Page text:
Information Cascades in the Labor Market
AbstractA model of herding behavior on the labor market is discussed where employers only receive signals with limited precision about the workers' types, but can observe previous employers' decisions. In particular, we study a situation where the employer and the worker can influence the signal probabilities, in the sense that the employer tries to increase the precision of the signal about the worker's type whereas the worker tries to get a good signal, independent of her type. In a two-period model, we derive conditions for an equilibrium in which only down-cascades occur, i.e.e., the second employer does not hire a worker with a bad history even if he receives a favorable private signal about the worker's type, but he does follow his own signal if the worker's history is good. --
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Bibliographic InfoArticle provided by Springer in its journal Journal of Economics.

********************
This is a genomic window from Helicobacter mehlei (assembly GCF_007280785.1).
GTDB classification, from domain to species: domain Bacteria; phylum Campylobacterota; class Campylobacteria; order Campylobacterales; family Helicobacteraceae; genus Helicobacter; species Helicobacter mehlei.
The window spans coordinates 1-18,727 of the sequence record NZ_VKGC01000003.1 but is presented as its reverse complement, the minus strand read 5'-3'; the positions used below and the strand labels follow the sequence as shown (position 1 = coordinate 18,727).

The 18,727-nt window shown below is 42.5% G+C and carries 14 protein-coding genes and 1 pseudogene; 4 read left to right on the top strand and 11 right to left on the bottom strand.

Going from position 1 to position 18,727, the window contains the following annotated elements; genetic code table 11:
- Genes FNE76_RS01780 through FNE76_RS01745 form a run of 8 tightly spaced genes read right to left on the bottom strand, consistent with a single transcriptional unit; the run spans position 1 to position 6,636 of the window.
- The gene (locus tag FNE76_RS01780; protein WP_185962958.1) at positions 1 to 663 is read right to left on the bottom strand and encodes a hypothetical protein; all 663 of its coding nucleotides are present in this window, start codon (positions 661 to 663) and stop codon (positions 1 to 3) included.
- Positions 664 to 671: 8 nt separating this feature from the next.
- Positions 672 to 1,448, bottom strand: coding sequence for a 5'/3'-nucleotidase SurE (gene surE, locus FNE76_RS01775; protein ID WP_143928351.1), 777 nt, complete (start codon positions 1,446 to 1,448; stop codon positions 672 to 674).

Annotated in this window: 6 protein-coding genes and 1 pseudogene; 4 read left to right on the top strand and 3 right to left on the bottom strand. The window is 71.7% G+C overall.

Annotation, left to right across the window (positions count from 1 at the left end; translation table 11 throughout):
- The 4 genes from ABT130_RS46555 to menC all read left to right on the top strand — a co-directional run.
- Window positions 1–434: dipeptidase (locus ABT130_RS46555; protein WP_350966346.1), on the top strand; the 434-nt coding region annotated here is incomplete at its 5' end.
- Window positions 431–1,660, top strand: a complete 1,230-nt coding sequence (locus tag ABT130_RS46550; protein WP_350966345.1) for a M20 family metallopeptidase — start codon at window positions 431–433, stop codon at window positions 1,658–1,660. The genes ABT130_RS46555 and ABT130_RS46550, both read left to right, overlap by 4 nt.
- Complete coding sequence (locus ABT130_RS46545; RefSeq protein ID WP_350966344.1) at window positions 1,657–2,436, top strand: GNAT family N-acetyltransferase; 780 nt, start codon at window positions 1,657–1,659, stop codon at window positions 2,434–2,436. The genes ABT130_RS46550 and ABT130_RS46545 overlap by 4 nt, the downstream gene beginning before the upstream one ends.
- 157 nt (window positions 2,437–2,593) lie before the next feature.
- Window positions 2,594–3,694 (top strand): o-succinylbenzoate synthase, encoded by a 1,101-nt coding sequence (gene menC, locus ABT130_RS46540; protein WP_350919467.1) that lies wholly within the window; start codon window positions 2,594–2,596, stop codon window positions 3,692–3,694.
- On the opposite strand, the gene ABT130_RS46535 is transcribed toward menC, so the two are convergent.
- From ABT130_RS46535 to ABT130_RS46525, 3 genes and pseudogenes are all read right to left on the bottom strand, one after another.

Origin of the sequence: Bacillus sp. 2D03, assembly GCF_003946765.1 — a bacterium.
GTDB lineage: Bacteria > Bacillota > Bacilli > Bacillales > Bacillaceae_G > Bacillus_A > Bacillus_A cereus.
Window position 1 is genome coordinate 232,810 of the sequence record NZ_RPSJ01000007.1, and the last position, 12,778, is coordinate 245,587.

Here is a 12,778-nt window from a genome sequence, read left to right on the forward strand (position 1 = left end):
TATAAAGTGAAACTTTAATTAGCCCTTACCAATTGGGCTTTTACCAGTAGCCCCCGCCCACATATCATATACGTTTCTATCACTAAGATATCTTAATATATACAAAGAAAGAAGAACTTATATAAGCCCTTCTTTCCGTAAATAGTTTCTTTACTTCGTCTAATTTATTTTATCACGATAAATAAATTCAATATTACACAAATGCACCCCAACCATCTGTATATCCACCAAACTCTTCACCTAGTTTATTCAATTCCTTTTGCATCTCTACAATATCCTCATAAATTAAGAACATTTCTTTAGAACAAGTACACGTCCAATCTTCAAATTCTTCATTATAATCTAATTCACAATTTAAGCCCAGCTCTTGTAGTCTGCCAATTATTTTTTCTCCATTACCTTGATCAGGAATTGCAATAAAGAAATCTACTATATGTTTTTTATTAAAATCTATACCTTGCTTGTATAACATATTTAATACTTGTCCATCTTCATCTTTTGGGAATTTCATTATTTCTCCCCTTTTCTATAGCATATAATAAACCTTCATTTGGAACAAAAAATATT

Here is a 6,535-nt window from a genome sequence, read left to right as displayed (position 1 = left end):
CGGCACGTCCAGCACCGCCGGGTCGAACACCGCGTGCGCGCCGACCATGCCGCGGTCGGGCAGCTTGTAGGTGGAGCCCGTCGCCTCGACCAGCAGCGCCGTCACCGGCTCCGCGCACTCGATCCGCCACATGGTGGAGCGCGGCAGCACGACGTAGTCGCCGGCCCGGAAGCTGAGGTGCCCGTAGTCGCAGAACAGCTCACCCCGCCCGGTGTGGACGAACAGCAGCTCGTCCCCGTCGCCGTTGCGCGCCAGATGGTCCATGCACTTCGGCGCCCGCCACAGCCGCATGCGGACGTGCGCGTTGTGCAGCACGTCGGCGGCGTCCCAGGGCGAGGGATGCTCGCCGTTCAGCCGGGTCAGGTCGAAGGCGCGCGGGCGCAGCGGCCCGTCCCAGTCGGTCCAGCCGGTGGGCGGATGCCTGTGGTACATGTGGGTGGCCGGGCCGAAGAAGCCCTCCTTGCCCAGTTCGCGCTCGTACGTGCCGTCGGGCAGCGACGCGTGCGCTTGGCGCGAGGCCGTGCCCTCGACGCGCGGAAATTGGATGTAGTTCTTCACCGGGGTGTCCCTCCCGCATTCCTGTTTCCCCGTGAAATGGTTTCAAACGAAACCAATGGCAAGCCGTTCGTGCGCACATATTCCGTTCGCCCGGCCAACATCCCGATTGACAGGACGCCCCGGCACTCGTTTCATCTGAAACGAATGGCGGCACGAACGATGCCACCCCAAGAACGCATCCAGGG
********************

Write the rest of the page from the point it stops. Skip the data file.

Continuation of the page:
Volume (Year): 80 (2003)
Issue (Month): 3 (November)
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Web page: http://www.springerlink.com/link.asp?id=108909
herding; labor market; endogenous signal quality; D83; J64;
Other versions of this item:
- D83 - Microeconomics - - Information, Knowledge, and Uncertainty - - - Search, Learning, and Information
- J64 - Labor and Demographic Economics - - Mobility, Unemployment, and Vacancies - - - Unemployment: Models, Duration, Incidence, and Job Search
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